People such as scientist Stephen Hawking wouldn’t have a chance in the U.K., where the National Health Service would say the life of this brilliant man, because of his physical handicaps, is essentially worthless.

Ditto for the Prince of Wales, no doubt. Via Bookman/TPM/Atrios.

The Crazy Base

Ramesh Ponnuru at The Corner:

If you were a Democratic leader who wanted to lay the groundwork to cut Republicans and moderate Democrats out of the legislative process, wouldn't you be portraying the critics of your health-care legislation as unreasonable racist nuts right about now? In September you could say that you really wanted to work with Republicans but unfortunately they are all being intimidated out of working for the common good by their crazy base. All the more reason for Republicans to do what they should be doing anyway: to make the case against the legislation in as measured, civil, and sensible a way as we can.

Well, it's a nice thought.  A little late, though.  I can't wait to see if any of Ponnuru's fellow Cornerites take the bait.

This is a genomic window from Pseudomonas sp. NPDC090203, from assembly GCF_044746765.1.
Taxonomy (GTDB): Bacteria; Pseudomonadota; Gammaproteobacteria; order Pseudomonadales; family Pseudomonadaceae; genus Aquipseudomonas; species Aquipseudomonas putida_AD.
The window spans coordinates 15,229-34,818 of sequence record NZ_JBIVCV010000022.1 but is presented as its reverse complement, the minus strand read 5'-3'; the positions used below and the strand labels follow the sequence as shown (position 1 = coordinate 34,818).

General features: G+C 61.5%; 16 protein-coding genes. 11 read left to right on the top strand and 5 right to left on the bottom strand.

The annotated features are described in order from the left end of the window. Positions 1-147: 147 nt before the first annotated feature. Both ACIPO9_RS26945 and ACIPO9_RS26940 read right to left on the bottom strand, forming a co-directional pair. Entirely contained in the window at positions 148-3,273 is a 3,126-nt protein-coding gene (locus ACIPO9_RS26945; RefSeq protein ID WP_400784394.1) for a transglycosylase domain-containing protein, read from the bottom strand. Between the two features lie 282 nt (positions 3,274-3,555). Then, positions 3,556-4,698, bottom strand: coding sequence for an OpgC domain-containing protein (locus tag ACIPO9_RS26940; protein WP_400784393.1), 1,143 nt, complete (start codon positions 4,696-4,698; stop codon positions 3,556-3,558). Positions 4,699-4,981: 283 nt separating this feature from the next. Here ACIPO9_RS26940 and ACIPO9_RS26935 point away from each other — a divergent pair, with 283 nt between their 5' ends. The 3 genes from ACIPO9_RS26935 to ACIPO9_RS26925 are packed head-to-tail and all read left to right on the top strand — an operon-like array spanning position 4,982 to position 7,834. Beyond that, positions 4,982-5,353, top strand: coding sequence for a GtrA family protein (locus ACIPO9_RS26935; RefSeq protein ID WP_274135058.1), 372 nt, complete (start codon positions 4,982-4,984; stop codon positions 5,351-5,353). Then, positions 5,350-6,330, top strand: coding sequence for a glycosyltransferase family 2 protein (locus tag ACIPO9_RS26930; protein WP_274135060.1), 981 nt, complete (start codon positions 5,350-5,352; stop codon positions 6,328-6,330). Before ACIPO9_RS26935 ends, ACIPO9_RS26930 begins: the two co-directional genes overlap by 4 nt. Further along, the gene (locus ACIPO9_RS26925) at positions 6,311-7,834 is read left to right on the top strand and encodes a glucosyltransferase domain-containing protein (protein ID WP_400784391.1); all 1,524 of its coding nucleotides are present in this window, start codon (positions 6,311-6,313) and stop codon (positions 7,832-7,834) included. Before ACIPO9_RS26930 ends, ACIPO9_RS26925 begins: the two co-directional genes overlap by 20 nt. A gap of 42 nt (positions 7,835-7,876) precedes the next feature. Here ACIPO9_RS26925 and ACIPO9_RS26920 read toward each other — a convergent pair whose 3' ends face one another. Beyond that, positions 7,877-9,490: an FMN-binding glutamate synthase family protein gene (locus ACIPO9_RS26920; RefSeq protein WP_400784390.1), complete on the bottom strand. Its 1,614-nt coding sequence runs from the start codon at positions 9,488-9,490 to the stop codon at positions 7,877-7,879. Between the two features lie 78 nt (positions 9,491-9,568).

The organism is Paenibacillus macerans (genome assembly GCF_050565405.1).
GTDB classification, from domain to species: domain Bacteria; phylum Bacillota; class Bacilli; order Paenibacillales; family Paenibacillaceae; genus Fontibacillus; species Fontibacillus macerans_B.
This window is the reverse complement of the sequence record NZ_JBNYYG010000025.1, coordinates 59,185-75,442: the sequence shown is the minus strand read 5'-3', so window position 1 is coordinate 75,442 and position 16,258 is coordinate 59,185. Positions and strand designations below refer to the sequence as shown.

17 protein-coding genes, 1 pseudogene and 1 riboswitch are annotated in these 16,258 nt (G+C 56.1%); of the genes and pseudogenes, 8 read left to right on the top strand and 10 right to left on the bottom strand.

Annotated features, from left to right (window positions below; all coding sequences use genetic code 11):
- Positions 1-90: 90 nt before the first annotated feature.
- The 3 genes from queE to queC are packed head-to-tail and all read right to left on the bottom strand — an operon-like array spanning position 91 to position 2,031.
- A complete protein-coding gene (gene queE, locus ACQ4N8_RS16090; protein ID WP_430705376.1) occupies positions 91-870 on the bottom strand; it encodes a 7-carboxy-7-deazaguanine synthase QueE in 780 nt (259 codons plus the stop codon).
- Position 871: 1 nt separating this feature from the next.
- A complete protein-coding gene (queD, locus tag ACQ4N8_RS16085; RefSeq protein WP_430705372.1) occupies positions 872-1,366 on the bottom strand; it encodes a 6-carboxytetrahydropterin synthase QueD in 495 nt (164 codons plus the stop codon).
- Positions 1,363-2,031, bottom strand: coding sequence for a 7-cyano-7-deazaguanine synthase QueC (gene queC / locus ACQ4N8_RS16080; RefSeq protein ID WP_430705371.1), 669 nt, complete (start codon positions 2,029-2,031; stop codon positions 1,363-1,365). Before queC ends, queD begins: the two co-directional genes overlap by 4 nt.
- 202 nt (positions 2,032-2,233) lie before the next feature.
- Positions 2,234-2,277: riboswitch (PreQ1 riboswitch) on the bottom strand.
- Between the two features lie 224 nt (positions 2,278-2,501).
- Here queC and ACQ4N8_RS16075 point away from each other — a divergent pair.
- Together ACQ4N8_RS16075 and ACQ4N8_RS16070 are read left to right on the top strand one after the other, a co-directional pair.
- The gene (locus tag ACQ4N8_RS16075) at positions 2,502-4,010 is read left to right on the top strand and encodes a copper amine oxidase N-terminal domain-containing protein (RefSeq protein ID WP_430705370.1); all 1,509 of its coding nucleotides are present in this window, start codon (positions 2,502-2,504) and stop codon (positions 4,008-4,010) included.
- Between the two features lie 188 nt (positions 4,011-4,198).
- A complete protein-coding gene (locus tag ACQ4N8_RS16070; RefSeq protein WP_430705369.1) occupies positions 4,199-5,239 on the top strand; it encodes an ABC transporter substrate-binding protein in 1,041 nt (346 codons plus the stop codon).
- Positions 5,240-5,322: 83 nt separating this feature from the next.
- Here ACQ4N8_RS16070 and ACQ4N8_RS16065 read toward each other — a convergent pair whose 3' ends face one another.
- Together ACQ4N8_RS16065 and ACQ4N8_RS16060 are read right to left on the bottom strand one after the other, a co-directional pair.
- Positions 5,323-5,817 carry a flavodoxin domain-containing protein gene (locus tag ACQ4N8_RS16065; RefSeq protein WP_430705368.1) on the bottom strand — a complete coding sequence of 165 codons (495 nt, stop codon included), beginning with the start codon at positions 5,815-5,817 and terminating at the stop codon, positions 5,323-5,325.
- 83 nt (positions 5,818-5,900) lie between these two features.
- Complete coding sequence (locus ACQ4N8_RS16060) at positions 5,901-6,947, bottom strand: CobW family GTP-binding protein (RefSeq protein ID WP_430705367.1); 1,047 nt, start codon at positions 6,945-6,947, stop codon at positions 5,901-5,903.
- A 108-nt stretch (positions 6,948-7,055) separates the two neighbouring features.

I was so stoked about Organizing for America's Office Visit for Health Care Reform, I signed up for the first available appointment. Too bad it sucked. 

In case you somehow missed the email, Organizing for America—the vestigial remnants of President Obama's massive net-roots organization—is SPAMing the flock to visit their senators during the August recess in support of health care reform. The plan is geniusly sticky and simple. You click the link, pick a time you'd like to visit, and print out a map to your senator's local office, plus a two-page form to record your visit, and viola, CHANGE. It isn't supposed to be a violently disruptive town-hall meeting, just a group of average, level-headed Americans putting democracy into action through basic civic engagement. Totally rad. Even better, tens of thousands of other people had already signed up to do the same thing, according to Organizing for America. The prospect had me genuinely excited, which is rare for me.  

In general, I do my best to avoid overt displays of political activism.  But health care reform was my one big issue, the one I was ready to man the trenches for. When I was eight, the day I was supposed to start 3rd grade, I was struck by a rare illness that left me paralyzed from the waist down. That was September 1994, the same month that President Clinton's ambitious healthcare plan gasped it's last breath and died, crushed by reactionary fearmongering, red-baiting, and corporate-sponsored insanity. I'm 23 now, and  the current debate feels like deja vu.